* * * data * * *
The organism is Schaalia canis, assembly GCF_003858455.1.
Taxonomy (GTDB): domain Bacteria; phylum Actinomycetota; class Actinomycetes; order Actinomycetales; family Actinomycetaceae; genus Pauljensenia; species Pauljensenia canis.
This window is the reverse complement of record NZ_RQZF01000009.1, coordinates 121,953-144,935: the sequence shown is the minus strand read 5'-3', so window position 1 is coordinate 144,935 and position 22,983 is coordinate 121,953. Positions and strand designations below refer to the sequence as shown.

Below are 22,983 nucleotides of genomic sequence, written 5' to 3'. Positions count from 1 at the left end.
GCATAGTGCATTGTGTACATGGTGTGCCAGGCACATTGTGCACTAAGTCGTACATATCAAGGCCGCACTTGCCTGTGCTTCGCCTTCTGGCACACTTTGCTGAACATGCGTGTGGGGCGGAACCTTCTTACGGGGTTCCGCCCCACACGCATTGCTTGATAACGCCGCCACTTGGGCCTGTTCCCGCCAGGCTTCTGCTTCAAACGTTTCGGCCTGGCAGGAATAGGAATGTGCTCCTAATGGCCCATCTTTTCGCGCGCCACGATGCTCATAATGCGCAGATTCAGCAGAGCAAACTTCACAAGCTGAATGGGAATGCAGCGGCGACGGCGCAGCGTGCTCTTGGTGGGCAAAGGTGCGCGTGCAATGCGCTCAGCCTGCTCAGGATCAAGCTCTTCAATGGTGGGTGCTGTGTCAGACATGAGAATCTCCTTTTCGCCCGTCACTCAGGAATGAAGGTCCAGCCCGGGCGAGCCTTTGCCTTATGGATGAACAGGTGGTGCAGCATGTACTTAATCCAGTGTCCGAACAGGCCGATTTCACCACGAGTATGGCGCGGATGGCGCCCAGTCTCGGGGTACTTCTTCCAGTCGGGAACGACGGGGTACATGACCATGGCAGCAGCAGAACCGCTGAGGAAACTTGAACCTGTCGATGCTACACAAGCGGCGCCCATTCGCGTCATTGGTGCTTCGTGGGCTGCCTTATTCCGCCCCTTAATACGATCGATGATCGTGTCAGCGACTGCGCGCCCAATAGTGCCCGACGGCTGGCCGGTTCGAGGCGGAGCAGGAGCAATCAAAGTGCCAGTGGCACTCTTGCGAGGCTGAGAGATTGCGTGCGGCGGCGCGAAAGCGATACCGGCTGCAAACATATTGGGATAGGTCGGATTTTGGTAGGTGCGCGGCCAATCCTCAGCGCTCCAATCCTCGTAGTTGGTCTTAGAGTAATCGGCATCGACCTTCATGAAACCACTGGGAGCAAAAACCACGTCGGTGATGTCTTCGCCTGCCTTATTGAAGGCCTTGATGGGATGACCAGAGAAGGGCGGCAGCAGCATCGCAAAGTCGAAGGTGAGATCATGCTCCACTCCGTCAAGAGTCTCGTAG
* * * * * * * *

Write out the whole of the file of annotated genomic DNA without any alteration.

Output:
The organism is Schaalia canis, assembly GCF_003858455.1.
Taxonomy (GTDB): domain Bacteria; phylum Actinomycetota; class Actinomycetes; order Actinomycetales; family Actinomycetaceae; genus Pauljensenia; species Pauljensenia canis.
This window is the reverse complement of record NZ_RQZF01000009.1, coordinates 121,953-144,935: the sequence shown is the minus strand read 5'-3', so window position 1 is coordinate 144,935 and position 22,983 is coordinate 121,953. Positions and strand designations below refer to the sequence as shown.

Below are 22,983 nucleotides of genomic sequence, written 5' to 3'. Positions count from 1 at the left end.
GCATAGTGCATTGTGTACATGGTGTGCCAGGCACATTGTGCACTAAGTCGTACATATCAAGGCCGCACTTGCCTGTGCTTCGCCTTCTGGCACACTTTGCTGAACATGCGTGTGGGGCGGAACCTTCTTACGGGGTTCCGCCCCACACGCATTGCTTGATAACGCCGCCACTTGGGCCTGTTCCCGCCAGGCTTCTGCTTCAAACGTTTCGGCCTGGCAGGAATAGGAATGTGCTCCTAATGGCCCATCTTTTCGCGCGCCACGATGCTCATAATGCGCAGATTCAGCAGAGCAAACTTCACAAGCTGAATGGGAATGCAGCGGCGACGGCGCAGCGTGCTCTTGGTGGGCAAAGGTGCGCGTGCAATGCGCTCAGCCTGCTCAGGATCAAGCTCTTCAATGGTGGGTGCTGTGTCAGACATGAGAATCTCCTTTTCGCCCGTCACTCAGGAATGAAGGTCCAGCCCGGGCGAGCCTTTGCCTTATGGATGAACAGGTGGTGCAGCATGTACTTAATCCAGTGTCCGAACAGGCCGATTTCACCACGAGTATGGCGCGGATGGCGCCCAGTCTCGGGGTACTTCTTCCAGTCGGGAACGACGGGGTACATGACCATGGCAGCAGCAGAACCGCTGAGGAAACTTGAACCTGTCGATGCTACACAAGCGGCGCCCATTCGCGTCATTGGTGCTTCGTGGGCTGCCTTATTCCGCCCCTTAATACGATCGATGATCGTGTCAGCGACTGCGCGCCCAATAGTGCCCGACGGCTGGCCGGTTCGAGGCGGAGCAGGAGCAATCAAAGTGCCAGTGGCACTCTTGCGAGGCTGAGAGATTGCGTGCGGCGGCGCGAAAGCGATACCGGCTGCAAACATATTGGGATAGGTCGGATTTTGGTAGGTGCGCGGCCAATCCTCAGCGCTCCAATCCTCGTAGTTGGTCTTAGAGTAATCGGCATCGACCTTCATGAAACCACTGGGAGCAAAAACCACGTCGGTGATGTCTTCGCCTGCCTTATTGAAGGCCTTGATGGGATGACCAGAGAAGGGCGGCAGCAGCATCGCAAAGTCGAAGGTGAGATCATGCTCCACTCCGTCAAGAGTCTCGTAG